And not only in summer: this event intrudes for six months or more in every year. It was my lapse not to point this out and pay deserved tribute to Cheryl and those involved in organizing the festival, and I sincerely regret such a misunderstanding. But, kids, I stand by my beliefs about the nature of the “art” portion—not the rest, as I made clear—of the A&MF. And from the feedback I’ve gotten, there are wide sections of the community who feel the same way.

Point: when the festival began years ago, it was intended to showcase talent; the works displayed were hand-crafted or otherwise produced by local artisans, and many were expressly not for sale, only for viewing. The principal intent was to exhibit. Unhappily, the end-all today is to sell. It used to be a show in which both artist and audience took pride in their crafts, in what they had accomplished. With few exceptions, can anyone honestly say the vendor portion of the day is in any way a source of pride? What of those few who still show the products of their own heart and hands, not items they bought someplace to resell?

The whole atmosphere cheapens and obscures the quality of their skills, their works. This was and should be an occasion to rejoice in talent, not make a buck. However poorly expressed, I think there is a respectable and responsible point to be made here, and it would be a shame if, like the honest artworks by genuinely gifted persons overshadowed at the festival, it were to be lost amid anger over feelings inadvertently but nonetheless most regrettably injured by me. I think everyone in this community, including the SCAA and especially Cheryl, who bears the brunt of running this thankless task and manages it with grace and energy, merits something more -- something truly worthy of the Saltaire we value.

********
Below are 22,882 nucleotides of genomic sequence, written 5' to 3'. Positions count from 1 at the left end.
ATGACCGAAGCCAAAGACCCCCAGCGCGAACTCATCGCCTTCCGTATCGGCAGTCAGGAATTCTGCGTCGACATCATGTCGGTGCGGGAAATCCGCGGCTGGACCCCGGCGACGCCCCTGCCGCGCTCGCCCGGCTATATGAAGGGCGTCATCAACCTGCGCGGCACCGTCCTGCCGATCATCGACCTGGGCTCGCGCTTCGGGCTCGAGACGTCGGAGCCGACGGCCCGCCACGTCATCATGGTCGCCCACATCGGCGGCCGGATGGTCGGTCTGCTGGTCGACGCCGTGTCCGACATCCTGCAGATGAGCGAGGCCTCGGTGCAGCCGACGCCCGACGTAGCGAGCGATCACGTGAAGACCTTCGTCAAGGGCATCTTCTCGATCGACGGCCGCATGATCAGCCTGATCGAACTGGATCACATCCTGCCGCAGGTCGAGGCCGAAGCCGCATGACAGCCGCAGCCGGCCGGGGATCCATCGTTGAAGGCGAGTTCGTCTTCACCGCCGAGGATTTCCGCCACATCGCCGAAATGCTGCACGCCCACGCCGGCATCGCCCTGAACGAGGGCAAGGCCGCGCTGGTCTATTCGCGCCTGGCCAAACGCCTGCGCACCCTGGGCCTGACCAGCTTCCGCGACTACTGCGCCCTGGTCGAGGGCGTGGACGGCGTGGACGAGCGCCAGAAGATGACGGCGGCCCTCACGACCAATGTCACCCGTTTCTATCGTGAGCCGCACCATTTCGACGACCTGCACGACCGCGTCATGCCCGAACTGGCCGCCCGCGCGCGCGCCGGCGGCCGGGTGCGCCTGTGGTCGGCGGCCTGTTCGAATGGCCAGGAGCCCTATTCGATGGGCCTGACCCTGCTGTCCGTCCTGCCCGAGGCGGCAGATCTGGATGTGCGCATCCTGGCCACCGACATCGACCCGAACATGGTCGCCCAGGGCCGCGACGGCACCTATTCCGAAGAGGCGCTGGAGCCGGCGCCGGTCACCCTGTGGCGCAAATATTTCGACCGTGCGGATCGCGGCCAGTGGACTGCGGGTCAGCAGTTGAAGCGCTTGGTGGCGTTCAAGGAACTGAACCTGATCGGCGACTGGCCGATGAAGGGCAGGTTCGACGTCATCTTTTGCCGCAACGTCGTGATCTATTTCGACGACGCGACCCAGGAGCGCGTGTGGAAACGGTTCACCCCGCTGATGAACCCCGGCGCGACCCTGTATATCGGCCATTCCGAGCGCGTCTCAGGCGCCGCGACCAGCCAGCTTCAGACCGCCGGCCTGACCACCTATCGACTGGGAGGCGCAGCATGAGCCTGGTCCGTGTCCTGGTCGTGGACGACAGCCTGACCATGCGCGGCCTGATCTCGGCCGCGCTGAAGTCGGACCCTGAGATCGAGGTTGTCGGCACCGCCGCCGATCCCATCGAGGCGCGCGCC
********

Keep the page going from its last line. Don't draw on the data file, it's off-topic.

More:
Sports, assorted. Mixed doubles tennis winners were the bro/sis team of Aaron & Jane Harnick, over finalists Matt Sirovich & Amy Lee. The last tournament of the season takes place this weekend, official results to be printed here 39 weekends hence. Softball finals, 8/27 (10:30, #6 @ #3, 5:15, #5 @ #4); then 9/3, 10:30 lowest winner @ #1, 5:15 highest winner @ #2; the championship is Sunday at 5:15 (with a home-run derby occupying the morning time slot). My week-old stats have the Bulkheads out front, followed by the Clippers, Excitables, Dragons, Fringe and Dogfish; Bulkheads also lead in home runs. As of the past week, Ron Rudzin (Fringe) had the most individual homers, 7, trailed barely by Matt Newman (Clippers) with 6 and Phil Abelson (Dogfish) at 5. These numbers have doubtless changed, so to see how it all pans out, visit your local ballfield during LDW, before the autumn floods wash it into Kismet. And as for Ralph’s 8th Annual Soccer Cup brouhaha, I defer to the founding father himself for his verbatim, researched and alphabetized recap:

“Here is this year’s report. A good time was had by all. The weather was perfect. Almost 50 players participated. There [were] several injuries, all fortunately curable. [Did they dial 911?] Parity in talent on all teams was such that, in Sunday’s single elimination rounds, 3 of the 4 games ended in ties, requiring the dreaded penalty-shoot-out in order to create a winner. [Most injuries were in fact severe instances of chronic dread.] Rookie of the tournament was Josh Sawyer. Samantha Whitney received Special Mention. Champions by a score of 2-1 on the Gray Team were Nick Balaban, Aisling Bier, Brian Bier, Adam Cox (joining the elite 3-time champion corps), Sasha Hirsh, Jack Houghton, Brian Kennedy, Nick Petschek, Josh Sawyer, Hannah Weisman. Runners-up on the Gold Team were Dan and Eli Cantor, Mike Evans, Jodi Lincoln, CC Medenica, Emily Rasmussen, Ginny Taft, Samantha Whitney, Chaz Wirene, John Zaccaro. Special thanks to Don Taffner, Keith Miller, Chuck Jones for making the 8th Annual another success. Ralph.” And thank you, Mr. Perlberger, for your visionary work in starting, nurturing, and sustaining the Saltaire Soccer Cup Games as a permanent part of our summers. Oh, any misspellings above are his fault.